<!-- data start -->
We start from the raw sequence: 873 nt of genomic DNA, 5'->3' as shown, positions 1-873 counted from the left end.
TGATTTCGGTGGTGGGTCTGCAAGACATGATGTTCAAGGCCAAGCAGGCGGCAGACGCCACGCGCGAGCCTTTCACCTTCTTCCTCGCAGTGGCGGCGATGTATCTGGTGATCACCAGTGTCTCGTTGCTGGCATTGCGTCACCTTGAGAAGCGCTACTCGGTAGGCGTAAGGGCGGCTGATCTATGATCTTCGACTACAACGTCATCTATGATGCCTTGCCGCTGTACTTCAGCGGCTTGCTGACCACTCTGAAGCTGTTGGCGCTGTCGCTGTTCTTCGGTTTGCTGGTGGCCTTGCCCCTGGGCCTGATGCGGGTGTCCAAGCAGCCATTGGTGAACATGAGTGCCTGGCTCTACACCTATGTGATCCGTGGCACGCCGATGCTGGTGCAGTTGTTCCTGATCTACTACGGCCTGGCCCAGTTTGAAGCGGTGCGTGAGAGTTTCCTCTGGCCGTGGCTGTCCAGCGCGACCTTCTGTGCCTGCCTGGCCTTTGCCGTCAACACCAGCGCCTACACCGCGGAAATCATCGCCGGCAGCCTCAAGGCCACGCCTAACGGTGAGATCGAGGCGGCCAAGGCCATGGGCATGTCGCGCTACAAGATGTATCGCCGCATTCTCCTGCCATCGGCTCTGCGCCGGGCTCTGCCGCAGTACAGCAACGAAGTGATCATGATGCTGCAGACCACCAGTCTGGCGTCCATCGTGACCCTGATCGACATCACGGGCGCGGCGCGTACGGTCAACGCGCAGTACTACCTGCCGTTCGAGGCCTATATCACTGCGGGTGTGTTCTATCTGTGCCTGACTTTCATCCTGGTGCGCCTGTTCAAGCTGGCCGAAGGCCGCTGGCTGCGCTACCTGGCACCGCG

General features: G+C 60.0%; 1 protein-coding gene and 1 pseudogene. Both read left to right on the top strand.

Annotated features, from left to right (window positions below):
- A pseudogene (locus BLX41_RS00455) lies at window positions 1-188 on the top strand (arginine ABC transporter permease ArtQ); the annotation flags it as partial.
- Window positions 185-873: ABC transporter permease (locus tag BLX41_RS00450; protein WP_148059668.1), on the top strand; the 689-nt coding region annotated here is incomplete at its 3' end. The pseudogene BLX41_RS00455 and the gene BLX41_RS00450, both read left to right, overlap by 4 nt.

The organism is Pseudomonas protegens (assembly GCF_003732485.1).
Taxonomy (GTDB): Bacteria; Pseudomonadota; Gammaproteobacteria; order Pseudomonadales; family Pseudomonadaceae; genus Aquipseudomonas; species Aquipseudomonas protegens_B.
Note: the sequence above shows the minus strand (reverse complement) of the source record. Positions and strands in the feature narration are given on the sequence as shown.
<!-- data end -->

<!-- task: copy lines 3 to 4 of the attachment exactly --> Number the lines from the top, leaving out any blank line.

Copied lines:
General features: G+C 60.0%; 1 protein-coding gene and 1 pseudogene. Both read left to right on the top strand.

Annotated features, from left to right (window positions below):